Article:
Updating Your Estate Plan After the Birth of Your Child

Who should I name as a guardian for my minor child?

Welcoming a child into your home is a life-changing experience.  With the birth or adoption of a child, your goals, life views, and focus will forever alter.  From the moment you look into your new child’s eyes, you know you will do anything to protect him or her from the challenges life may present.  For most, this will require making critical updates to your estate plan.  Our Irvine, California estate planning lawyers explore what changes you should make to your estate plan after the birth or adoption of a new child below.

Incorporating Your Child into Your Estate Plan

If you already have an estate plan in place, chances are your current will, trust, or other estate planning documents do not adequately protect your new child.  An estate plan is necessary for the nomination of a guardian for your minor child in case you and your spouse both pass away. It should also provide financial protections for your child.  Most parents will want to update their estate plan to ensure their child is included by name and protected on all fronts should the worst happen and you pass away unexpectedly.

Selecting a Guardian

One of the most important tasks a new parent will have is selecting a guardian for their minor child.  Sadly, accidents can happen to any of us on any given day.  Should you and your spouse both pass away, you will want to ensure you have planned for your child’s care.  Without a Last Will and Testament that names a guardian, the court will be forced to select a guardian for your children.  This could lead to disputes among grandparents or other relatives, and potentially the selection of someone whom you would not have chosen.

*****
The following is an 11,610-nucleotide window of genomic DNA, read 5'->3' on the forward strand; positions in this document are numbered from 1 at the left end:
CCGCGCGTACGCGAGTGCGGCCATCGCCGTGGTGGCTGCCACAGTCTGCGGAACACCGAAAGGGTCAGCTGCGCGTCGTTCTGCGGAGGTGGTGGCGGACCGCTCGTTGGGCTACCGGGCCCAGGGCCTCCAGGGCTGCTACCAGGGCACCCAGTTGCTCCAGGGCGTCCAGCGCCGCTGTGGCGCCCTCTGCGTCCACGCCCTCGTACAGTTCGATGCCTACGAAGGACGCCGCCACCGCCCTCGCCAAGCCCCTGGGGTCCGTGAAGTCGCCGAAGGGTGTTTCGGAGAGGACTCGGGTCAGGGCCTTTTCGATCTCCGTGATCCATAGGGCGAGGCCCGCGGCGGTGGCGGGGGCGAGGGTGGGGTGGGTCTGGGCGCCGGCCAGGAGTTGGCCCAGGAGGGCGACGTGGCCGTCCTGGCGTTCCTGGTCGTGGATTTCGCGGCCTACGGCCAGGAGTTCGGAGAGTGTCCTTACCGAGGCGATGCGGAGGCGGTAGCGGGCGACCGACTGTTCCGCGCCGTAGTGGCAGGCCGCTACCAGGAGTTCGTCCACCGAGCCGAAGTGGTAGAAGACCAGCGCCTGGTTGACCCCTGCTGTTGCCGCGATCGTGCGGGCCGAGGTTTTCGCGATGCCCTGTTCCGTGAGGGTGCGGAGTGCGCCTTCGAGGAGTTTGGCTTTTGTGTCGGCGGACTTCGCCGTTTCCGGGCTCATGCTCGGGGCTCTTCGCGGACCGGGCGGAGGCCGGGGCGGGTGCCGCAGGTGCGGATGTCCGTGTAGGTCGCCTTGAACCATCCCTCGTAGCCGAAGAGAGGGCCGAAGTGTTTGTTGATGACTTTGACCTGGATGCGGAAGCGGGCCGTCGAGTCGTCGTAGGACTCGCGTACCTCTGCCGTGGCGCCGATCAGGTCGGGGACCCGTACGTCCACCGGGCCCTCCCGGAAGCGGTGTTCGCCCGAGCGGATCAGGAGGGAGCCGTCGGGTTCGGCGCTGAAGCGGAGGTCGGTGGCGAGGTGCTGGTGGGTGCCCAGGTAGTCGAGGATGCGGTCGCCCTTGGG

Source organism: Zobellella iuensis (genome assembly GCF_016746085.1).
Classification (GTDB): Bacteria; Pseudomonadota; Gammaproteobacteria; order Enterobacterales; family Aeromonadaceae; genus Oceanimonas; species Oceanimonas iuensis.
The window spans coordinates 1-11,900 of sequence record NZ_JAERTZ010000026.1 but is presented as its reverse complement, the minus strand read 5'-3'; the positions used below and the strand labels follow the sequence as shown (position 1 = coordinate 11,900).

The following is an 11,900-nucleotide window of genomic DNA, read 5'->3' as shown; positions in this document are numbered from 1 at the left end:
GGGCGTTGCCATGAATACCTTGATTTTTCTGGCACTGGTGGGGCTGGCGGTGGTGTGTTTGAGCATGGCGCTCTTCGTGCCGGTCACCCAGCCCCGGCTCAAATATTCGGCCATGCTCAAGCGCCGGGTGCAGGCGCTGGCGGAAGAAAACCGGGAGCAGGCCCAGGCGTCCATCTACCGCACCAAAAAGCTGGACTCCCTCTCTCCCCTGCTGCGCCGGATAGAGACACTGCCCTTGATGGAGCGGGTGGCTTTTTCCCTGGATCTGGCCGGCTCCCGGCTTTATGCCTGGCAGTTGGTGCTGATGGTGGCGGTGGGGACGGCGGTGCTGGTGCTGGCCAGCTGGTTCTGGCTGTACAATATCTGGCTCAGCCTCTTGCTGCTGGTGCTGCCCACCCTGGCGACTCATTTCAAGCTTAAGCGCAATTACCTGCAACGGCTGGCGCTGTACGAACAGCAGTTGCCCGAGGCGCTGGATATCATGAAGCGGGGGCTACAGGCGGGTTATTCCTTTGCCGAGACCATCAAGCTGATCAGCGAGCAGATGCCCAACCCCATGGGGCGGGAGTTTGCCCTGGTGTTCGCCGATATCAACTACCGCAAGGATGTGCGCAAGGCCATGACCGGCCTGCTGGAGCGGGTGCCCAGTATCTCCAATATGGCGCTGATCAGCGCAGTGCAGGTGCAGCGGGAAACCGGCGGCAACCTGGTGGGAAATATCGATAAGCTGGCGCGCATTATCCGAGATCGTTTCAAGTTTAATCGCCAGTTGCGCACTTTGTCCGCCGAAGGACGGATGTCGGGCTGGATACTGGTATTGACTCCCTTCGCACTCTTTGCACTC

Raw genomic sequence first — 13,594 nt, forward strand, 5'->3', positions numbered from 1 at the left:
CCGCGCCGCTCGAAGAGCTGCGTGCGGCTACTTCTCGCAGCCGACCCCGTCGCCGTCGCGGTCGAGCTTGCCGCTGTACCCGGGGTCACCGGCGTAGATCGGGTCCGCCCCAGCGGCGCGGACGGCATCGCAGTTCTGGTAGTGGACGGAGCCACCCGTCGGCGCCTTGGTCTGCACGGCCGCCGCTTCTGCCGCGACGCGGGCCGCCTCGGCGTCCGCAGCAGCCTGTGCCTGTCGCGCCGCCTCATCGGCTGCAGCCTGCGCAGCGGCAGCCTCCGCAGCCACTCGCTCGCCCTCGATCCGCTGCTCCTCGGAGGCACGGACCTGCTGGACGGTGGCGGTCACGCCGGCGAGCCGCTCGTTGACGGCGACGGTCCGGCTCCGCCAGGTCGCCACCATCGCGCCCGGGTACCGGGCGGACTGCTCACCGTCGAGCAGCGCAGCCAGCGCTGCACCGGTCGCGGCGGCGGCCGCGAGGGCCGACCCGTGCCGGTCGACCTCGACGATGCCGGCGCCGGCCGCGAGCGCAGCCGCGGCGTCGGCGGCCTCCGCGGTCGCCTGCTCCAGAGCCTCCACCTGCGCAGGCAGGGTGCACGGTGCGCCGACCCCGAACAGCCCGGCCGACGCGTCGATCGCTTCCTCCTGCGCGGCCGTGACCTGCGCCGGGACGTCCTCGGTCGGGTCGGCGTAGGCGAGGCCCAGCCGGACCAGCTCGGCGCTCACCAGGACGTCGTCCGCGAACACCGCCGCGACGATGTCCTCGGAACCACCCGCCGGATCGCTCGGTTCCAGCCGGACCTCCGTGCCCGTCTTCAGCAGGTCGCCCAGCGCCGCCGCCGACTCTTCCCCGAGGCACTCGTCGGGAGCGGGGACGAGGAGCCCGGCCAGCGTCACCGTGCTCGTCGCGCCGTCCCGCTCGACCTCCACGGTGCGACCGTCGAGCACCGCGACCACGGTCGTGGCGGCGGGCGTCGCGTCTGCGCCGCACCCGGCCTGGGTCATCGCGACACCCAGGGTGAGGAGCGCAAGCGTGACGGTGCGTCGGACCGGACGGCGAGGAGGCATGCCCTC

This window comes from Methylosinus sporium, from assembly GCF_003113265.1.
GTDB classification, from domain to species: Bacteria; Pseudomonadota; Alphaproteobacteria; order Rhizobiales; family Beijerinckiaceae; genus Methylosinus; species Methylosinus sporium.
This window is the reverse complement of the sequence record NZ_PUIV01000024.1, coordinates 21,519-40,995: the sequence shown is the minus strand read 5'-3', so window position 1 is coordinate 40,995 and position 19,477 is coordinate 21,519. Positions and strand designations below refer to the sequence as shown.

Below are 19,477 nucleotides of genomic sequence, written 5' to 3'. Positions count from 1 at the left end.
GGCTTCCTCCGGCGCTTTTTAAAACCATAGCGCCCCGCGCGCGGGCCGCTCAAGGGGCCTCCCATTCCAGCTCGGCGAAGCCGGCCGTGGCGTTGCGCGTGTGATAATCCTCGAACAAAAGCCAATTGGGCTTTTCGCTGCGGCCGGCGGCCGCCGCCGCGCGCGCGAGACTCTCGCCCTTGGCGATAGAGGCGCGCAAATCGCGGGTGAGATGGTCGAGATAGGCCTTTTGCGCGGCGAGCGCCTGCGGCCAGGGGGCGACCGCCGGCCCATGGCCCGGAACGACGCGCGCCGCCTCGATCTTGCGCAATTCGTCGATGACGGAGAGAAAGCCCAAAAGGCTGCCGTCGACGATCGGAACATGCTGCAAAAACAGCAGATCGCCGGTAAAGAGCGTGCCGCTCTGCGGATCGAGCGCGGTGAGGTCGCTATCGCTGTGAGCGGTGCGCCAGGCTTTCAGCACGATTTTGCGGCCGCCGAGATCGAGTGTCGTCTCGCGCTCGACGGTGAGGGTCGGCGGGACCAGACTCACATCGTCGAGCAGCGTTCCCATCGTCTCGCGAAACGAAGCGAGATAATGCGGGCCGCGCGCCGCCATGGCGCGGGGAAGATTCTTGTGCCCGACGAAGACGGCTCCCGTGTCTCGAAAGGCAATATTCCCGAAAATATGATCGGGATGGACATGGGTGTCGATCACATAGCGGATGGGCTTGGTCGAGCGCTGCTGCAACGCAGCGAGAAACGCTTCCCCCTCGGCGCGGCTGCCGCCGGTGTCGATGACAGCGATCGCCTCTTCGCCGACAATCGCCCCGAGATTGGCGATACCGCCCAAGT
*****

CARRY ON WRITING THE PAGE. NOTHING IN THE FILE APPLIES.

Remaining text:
Your Will should name a guardian whom you feel will best care and nurture for your child in your absence.  Parents often select someone with similar values and ideals, and whom the child is or will know well.  New parents should consider the age, ability, and financial well-being of the potential guardian, as this could influence the selection process.

Providing Financial Security

Along with naming a guardian for your new baby, you will want to update your estate plan to provide for your child’s financial security.  With a trust, you can impose set restrictions on when your child would receive the assets within it.  You can name a trustee to manage the funds while your child is a minor.  Trusts allow for many options when it comes to financial protections for your child.  Contact our estate planning lawyers for more information on your estate planning needs post-baby today.

Brian Chew, the managing partner of OC Wills & Trust Attorneys, has extensive experience in the areas of estate planning, asset protection planning, business succession planning, long-term care planning, and veterans’ benefits. By devoting his practice to estate planning matters, he has founded a firm that strives to provide exceptional service to their clients by working closely with individuals and their families to create comprehensive and customized estate plans. For the past twenty five years, Brian has served thousands of clients in the matters of estate planning, wills and trusts. If you have any questions about this article, you can reach Brian Chew here.